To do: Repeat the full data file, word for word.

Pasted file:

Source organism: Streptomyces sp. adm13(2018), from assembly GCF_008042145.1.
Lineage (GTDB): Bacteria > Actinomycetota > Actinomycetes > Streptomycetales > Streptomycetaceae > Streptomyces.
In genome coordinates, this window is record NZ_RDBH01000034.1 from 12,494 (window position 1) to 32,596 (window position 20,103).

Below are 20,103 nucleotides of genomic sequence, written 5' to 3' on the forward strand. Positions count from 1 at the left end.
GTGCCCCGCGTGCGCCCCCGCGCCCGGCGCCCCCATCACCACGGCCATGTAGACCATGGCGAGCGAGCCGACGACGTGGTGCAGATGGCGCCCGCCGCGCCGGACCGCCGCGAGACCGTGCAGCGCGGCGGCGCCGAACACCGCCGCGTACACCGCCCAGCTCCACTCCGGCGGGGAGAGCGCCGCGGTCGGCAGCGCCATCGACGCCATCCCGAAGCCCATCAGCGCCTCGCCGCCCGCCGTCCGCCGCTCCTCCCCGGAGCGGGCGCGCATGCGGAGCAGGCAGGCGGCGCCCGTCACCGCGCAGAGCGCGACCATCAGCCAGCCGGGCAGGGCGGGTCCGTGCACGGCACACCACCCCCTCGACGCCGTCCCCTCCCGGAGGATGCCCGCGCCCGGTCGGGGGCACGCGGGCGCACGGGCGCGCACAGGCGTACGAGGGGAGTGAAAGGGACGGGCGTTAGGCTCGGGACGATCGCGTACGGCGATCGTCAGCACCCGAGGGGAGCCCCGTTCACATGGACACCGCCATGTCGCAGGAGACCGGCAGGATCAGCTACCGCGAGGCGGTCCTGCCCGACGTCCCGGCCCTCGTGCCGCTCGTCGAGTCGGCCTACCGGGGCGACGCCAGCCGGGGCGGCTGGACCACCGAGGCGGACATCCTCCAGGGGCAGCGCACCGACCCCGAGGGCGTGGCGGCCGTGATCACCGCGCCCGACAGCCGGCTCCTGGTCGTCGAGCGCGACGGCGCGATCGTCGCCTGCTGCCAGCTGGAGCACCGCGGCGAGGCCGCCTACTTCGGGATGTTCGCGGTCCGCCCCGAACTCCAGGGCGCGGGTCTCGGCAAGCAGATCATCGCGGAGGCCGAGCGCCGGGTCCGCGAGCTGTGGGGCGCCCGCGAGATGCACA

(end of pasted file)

Source organism: Streptomyces sp. adm13(2018), from assembly GCF_008042145.1.
Lineage (GTDB): Bacteria > Actinomycetota > Actinomycetes > Streptomycetales > Streptomycetaceae > Streptomyces.
In genome coordinates, this window is record NZ_RDBH01000034.1 from 12,494 (window position 1) to 32,596 (window position 20,103).

Below are 20,103 nucleotides of genomic sequence, written 5' to 3' on the forward strand. Positions count from 1 at the left end.
GTGCCCCGCGTGCGCCCCCGCGCCCGGCGCCCCCATCACCACGGCCATGTAGACCATGGCGAGCGAGCCGACGACGTGGTGCAGATGGCGCCCGCCGCGCCGGACCGCCGCGAGACCGTGCAGCGCGGCGGCGCCGAACACCGCCGCGTACACCGCCCAGCTCCACTCCGGCGGGGAGAGCGCCGCGGTCGGCAGCGCCATCGACGCCATCCCGAAGCCCATCAGCGCCTCGCCGCCCGCCGTCCGCCGCTCCTCCCCGGAGCGGGCGCGCATGCGGAGCAGGCAGGCGGCGCCCGTCACCGCGCAGAGCGCGACCATCAGCCAGCCGGGCAGGGCGGGTCCGTGCACGGCACACCACCCCCTCGACGCCGTCCCCTCCCGGAGGATGCCCGCGCCCGGTCGGGGGCACGCGGGCGCACGGGCGCGCACAGGCGTACGAGGGGAGTGAAAGGGACGGGCGTTAGGCTCGGGACGATCGCGTACGGCGATCGTCAGCACCCGAGGGGAGCCCCGTTCACATGGACACCGCCATGTCGCAGGAGACCGGCAGGATCAGCTACCGCGAGGCGGTCCTGCCCGACGTCCCGGCCCTCGTGCCGCTCGTCGAGTCGGCCTACCGGGGCGACGCCAGCCGGGGCGGCTGGACCACCGAGGCGGACATCCTCCAGGGGCAGCGCACCGACCCCGAGGGCGTGGCGGCCGTGATCACCGCGCCCGACAGCCGGCTCCTGGTCGTCGAGCGCGACGGCGCGATCGTCGCCTGCTGCCAGCTGGAGCACCGCGGCGAGGCCGCCTACTTCGGGATGTTCGCGGTCCGCCCCGAACTCCAGGGCGCGGGTCTCGGCAAGCAGATCATCGCGGAGGCCGAGCGCCGGGTCCGCGAGCTGTGGGGCGCCCGCGAGATGCACA